Income property can also be held in a land trust or, better yet, a land trust with an LLC as a beneficiary. Owning one’s personal residence in a company may not be favorable for some of the tax benefits of homeownership. That is why a land trust is used instead.
A land trust is for privacy of ownership. It is not an asset protection device or liability shield. An LLC provides both. So, that is why, with income property, the land trust can be owned by an LLC. More technically speaking, the beneficiary of the land trust can be an LLC. The LLC does at least two things for you. First, it can act as a liability shield if someone sues for an action connected with the property. A slip and fall, fire, or other injury that results in a lawsuit can be caught in the trap of the LLC instead of jumping on you personally. Second, when you are sued in your personal life, there are provisions in the law that can protect the LLC or anything inside of it from being taken away from you.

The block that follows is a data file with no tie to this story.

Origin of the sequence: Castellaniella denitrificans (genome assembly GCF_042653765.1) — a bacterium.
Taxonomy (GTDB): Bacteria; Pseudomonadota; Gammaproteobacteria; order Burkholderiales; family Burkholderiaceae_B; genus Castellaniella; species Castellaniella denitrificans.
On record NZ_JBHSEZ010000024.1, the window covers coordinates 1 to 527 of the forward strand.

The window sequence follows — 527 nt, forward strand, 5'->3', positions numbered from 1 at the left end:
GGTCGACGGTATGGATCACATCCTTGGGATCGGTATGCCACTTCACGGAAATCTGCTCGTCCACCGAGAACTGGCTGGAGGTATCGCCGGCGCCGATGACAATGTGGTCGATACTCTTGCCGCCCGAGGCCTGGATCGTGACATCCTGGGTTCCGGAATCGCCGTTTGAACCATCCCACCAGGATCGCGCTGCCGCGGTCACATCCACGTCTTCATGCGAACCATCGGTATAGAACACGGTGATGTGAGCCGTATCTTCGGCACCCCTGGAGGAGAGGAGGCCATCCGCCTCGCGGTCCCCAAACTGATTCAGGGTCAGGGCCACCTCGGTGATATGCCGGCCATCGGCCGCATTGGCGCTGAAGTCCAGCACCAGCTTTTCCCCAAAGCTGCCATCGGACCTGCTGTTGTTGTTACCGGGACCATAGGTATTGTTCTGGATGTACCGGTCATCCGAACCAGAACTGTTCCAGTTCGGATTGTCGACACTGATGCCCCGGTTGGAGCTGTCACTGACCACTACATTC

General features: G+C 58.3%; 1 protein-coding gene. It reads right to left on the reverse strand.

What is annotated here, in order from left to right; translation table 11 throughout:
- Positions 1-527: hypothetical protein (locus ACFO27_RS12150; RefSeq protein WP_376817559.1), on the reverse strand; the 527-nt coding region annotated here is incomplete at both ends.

For example, if somebody gets injured on one of your properties, the injured party could sue you for far beyond the limits of any insurance policy. If the injured party successfully takes the litigation far enough, they can collect against all of your nonexempt assets, plus the property, itself—and if that nightmare scenario happens, many have been made bankrupt by merely owning a piece of real estate in his or her name.
Therefore, by making sure you own your income property through a limited liability company, you limit the risk of a lawsuit associated with the property. Under a limited liability company, all the injured party can attempt to collect is the property owned by that entity. This factor means your other assets can be protected from winding up in the hands of your legal opponent, thus, helping to shield your overall net worth.